While some addictions start when we are very young, others do not take hold until later in life. Although the media often depicts addiction as a disease of teens and young adults, addiction can actually happen at any stage of life. Studies show that our minds and bodies are in constant states of change and, as such, our behaviours shift as we get older. Genetics, environment, mental health, and other individual factors can influence whether or not we develop an addiction.
Chemical dependency in seniors is commonly overlooked or misdiagnosed by healthcare providers. Therefore, it is crucial for family caregivers to be aware of the signs of chemical dependency in older adults. While dealing with an elderly alcoholic parent can be extremely challenging, it is important to understand that treatment programs can be successful. Recognising this kind of substance abuse in a loved one over the age of 65 is critical in getting them the help they need to get into recovery.
Older adults experience increased sensitivity to alcohol due to aging. This age group’s signs of alcohol abuse can be medical, including high blood pressure and Type 2 diabetes. Alcohol’s negative interaction with medication also puts seniors at a higher risk for health issues. Dehydration from alcohol abuse can be a factor in the hospitalisation of a senior with a drinking problem.
Increased Sensitivity to Alcohol with Aging
Older adults experience a lowered tolerance when drinking alcohol. This change can result in intoxication after smaller amounts are consumed. This change also can lead to accidents and injuries after alcohol is consumed. Some factors in the higher sensitivity to alcohol with aging come from less muscle to absorb alcohol, a longer absorption period, and a lower amount of water in the body.
Signs of Chemical Dependency in Older Adults
Physical signs and the emergence of health conditions can suggest a senior is abusing alcohol. As alcohol lowers the body’s sensitivity to insulin, the development of diabetes can be a sign of alcohol abuse. High blood pressure and the results of it (kidney failure, heart attacks, decreased libido, etc.) can be signs of a senior abusing alcohol, too. Other medical conditions caused by years of heavy drinking may be fatty liver disease and cirrhosis. Alcohol abuse affects the bones as well, and a senior may show signs of osteoporosis or break bones relatively easily.
Alcohol’s Interactions with Medications
Seniors tend to be more likely to be on daily medications. Mixing alcohol with these medications can lead to health complications. Even over-the-counter products can have negative consequences when taken with an alcoholic beverage.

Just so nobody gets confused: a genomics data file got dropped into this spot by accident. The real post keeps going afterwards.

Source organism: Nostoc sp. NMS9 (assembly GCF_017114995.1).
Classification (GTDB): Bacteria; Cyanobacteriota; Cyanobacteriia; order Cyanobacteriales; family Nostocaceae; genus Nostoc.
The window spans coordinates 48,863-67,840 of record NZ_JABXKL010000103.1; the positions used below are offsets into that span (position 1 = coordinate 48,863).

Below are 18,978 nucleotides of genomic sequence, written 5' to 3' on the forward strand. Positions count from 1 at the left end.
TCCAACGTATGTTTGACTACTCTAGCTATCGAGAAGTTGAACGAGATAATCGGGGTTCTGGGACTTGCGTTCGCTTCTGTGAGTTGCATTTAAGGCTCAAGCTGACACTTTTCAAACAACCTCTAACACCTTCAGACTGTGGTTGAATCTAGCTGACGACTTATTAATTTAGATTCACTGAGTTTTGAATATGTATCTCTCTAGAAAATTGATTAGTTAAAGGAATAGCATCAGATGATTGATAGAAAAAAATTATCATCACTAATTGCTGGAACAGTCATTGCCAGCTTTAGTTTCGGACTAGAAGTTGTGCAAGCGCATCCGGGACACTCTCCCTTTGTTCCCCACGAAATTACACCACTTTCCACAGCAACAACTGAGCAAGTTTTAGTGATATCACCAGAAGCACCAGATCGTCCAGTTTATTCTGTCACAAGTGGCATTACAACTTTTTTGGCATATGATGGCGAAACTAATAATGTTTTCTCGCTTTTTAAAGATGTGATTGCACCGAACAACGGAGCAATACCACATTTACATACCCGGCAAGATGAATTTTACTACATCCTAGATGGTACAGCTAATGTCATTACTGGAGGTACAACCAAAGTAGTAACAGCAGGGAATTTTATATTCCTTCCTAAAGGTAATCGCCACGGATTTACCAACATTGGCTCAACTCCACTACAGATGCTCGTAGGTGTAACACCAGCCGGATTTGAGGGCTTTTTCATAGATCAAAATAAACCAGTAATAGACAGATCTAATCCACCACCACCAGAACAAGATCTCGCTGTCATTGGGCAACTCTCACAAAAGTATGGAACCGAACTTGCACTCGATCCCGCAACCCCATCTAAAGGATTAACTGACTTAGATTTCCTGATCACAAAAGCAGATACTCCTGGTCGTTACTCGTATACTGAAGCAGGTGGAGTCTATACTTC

Other Negative Effects of Chemical Dependency in Seniors
Drinking dehydrates the body, and excessive drinking can lead to dehydration requiring hospitalisation for a senior. If the drinking leads to vomiting, it can make the dehydration more severe as necessary fluids and electrolytes are lost. Untreated dehydration can lead to other serious consequences, such as seizures, brain swelling, coma, and death.
Memory loss can be a sign of alcohol abuse in older adults. Mood disorders, including depression, can appear as well. If a senior abusing alcohol already experienced symptoms of depression or anxiety, those symptoms can become more severe.
Helping a Senior Start Treatment for Chemical Dependency
Older adults can receive treatment for alcohol abuse to help them get on the road to recovery. Age-specific treatment is beneficial to older adults as they have experienced different life stages than their younger counterparts and can relate better to peers their own age. Family sessions can be integrated throughout treatment to ensure adequate support is available once the senior has completed a program. Continuing care should be a part of the recovery conversations early on to facilitate a sustainable recovery journey.
Silkworth can bring healing and hope to anyone affected by drink or drug addiction. The only Residential Treatment Centre in the Channel Islands, we offer a range of services to support you and your family back to a healthy quality of life. Silkworth Lodge has proven to be a much-needed establishment that helps people come to terms with their addiction and puts them on the road to recovery. We provide a tailor-made programme of treatment that helps the client to rebuild these relationships, regain their self-esteem, and most of all, enable them to integrate back into society on a new footing.Back to resources